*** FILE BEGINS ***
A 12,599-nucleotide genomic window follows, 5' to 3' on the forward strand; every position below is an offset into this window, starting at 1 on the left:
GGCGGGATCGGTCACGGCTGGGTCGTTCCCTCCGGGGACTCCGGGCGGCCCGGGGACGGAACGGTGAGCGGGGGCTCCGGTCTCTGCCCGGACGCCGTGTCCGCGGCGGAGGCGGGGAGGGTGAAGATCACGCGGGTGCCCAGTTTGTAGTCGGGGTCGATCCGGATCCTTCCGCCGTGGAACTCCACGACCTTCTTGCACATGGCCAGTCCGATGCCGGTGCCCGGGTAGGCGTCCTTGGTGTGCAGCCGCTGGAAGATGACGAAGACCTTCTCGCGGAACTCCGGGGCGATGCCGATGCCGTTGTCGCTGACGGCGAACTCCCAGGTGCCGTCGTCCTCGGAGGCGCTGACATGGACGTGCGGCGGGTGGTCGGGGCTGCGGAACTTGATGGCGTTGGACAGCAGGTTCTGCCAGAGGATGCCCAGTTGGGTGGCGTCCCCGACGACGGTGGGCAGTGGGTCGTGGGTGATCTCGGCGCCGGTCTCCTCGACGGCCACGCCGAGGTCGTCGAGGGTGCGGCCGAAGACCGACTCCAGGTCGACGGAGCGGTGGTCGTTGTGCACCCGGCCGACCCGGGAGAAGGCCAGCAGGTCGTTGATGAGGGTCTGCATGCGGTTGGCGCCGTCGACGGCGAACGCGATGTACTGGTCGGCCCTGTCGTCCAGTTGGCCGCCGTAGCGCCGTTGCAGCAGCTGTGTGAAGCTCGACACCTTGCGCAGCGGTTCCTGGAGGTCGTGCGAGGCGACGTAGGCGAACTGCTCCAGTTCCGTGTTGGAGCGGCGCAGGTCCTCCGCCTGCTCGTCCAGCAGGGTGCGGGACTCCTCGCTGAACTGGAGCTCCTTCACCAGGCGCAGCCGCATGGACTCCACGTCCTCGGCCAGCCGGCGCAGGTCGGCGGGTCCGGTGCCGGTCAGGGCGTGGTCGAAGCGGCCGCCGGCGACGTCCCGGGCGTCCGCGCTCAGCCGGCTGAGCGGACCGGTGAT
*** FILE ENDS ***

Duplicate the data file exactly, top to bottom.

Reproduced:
A 12,599-nucleotide genomic window follows, 5' to 3' on the forward strand; every position below is an offset into this window, starting at 1 on the left:
GGCGGGATCGGTCACGGCTGGGTCGTTCCCTCCGGGGACTCCGGGCGGCCCGGGGACGGAACGGTGAGCGGGGGCTCCGGTCTCTGCCCGGACGCCGTGTCCGCGGCGGAGGCGGGGAGGGTGAAGATCACGCGGGTGCCCAGTTTGTAGTCGGGGTCGATCCGGATCCTTCCGCCGTGGAACTCCACGACCTTCTTGCACATGGCCAGTCCGATGCCGGTGCCCGGGTAGGCGTCCTTGGTGTGCAGCCGCTGGAAGATGACGAAGACCTTCTCGCGGAACTCCGGGGCGATGCCGATGCCGTTGTCGCTGACGGCGAACTCCCAGGTGCCGTCGTCCTCGGAGGCGCTGACATGGACGTGCGGCGGGTGGTCGGGGCTGCGGAACTTGATGGCGTTGGACAGCAGGTTCTGCCAGAGGATGCCCAGTTGGGTGGCGTCCCCGACGACGGTGGGCAGTGGGTCGTGGGTGATCTCGGCGCCGGTCTCCTCGACGGCCACGCCGAGGTCGTCGAGGGTGCGGCCGAAGACCGACTCCAGGTCGACGGAGCGGTGGTCGTTGTGCACCCGGCCGACCCGGGAGAAGGCCAGCAGGTCGTTGATGAGGGTCTGCATGCGGTTGGCGCCGTCGACGGCGAACGCGATGTACTGGTCGGCCCTGTCGTCCAGTTGGCCGCCGTAGCGCCGTTGCAGCAGCTGTGTGAAGCTCGACACCTTGCGCAGCGGTTCCTGGAGGTCGTGCGAGGCGACGTAGGCGAACTGCTCCAGTTCCGTGTTGGAGCGGCGCAGGTCCTCCGCCTGCTCGTCCAGCAGGGTGCGGGACTCCTCGCTGAACTGGAGCTCCTTCACCAGGCGCAGCCGCATGGACTCCACGTCCTCGGCCAGCCGGCGCAGGTCGGCGGGTCCGGTGCCGGTCAGGGCGTGGTCGAAGCGGCCGCCGGCGACGTCCCGGGCGTCCGCGCTCAGCCGGCTGAGCGGACCGGTGAT